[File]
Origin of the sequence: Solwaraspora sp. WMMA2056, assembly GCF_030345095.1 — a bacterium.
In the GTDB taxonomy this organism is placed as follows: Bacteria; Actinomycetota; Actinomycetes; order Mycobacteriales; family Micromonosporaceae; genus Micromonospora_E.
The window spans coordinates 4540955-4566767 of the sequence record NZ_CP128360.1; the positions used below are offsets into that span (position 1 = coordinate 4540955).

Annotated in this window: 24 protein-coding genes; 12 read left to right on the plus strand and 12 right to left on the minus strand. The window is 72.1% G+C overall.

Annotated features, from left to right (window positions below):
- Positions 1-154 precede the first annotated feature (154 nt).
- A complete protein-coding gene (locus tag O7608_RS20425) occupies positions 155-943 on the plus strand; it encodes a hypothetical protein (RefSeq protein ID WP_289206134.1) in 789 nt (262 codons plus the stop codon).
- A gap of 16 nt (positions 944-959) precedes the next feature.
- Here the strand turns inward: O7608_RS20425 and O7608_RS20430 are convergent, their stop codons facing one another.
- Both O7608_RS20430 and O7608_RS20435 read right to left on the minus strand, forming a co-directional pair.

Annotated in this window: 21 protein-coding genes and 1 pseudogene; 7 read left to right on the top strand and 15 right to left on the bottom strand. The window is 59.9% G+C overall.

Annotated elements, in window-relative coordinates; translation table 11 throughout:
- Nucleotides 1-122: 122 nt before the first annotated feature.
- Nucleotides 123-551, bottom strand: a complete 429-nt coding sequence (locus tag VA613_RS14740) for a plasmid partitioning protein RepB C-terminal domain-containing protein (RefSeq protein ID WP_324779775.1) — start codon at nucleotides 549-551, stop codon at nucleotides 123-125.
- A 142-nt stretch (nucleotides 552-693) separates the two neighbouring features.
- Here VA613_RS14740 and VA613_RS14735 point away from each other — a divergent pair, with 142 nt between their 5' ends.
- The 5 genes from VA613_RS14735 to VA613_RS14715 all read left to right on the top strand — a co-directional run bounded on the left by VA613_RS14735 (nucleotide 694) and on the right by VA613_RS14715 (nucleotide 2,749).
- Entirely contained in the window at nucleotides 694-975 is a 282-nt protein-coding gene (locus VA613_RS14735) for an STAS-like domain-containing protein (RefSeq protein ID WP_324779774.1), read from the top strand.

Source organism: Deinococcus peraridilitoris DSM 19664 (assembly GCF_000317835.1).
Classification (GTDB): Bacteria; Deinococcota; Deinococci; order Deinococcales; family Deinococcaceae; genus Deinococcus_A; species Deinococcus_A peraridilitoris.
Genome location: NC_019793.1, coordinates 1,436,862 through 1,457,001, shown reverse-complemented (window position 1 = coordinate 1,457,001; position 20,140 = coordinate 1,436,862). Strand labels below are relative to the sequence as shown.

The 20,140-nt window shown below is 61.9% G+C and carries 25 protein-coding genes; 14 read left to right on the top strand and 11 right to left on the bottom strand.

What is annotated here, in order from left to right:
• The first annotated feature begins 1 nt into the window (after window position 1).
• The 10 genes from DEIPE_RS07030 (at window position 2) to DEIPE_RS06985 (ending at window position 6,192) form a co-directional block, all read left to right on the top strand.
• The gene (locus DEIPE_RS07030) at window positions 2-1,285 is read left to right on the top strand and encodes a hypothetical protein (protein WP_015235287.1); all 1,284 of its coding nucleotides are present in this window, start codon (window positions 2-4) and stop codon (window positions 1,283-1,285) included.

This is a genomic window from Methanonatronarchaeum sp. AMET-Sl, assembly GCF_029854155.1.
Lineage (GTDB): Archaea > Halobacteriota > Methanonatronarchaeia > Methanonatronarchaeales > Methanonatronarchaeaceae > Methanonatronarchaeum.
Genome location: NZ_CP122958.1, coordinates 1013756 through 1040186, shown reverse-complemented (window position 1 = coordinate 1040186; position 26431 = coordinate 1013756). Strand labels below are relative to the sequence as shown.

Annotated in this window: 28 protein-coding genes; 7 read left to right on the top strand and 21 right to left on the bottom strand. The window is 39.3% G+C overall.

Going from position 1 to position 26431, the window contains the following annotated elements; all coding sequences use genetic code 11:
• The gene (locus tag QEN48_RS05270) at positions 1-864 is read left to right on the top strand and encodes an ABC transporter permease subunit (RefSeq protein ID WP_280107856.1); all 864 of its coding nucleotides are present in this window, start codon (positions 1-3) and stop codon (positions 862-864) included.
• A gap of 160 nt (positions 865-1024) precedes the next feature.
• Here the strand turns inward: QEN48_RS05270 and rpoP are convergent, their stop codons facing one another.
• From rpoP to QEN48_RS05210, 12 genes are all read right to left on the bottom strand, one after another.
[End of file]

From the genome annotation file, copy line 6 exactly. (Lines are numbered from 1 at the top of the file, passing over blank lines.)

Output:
- Positions 1-154 precede the first annotated feature (154 nt).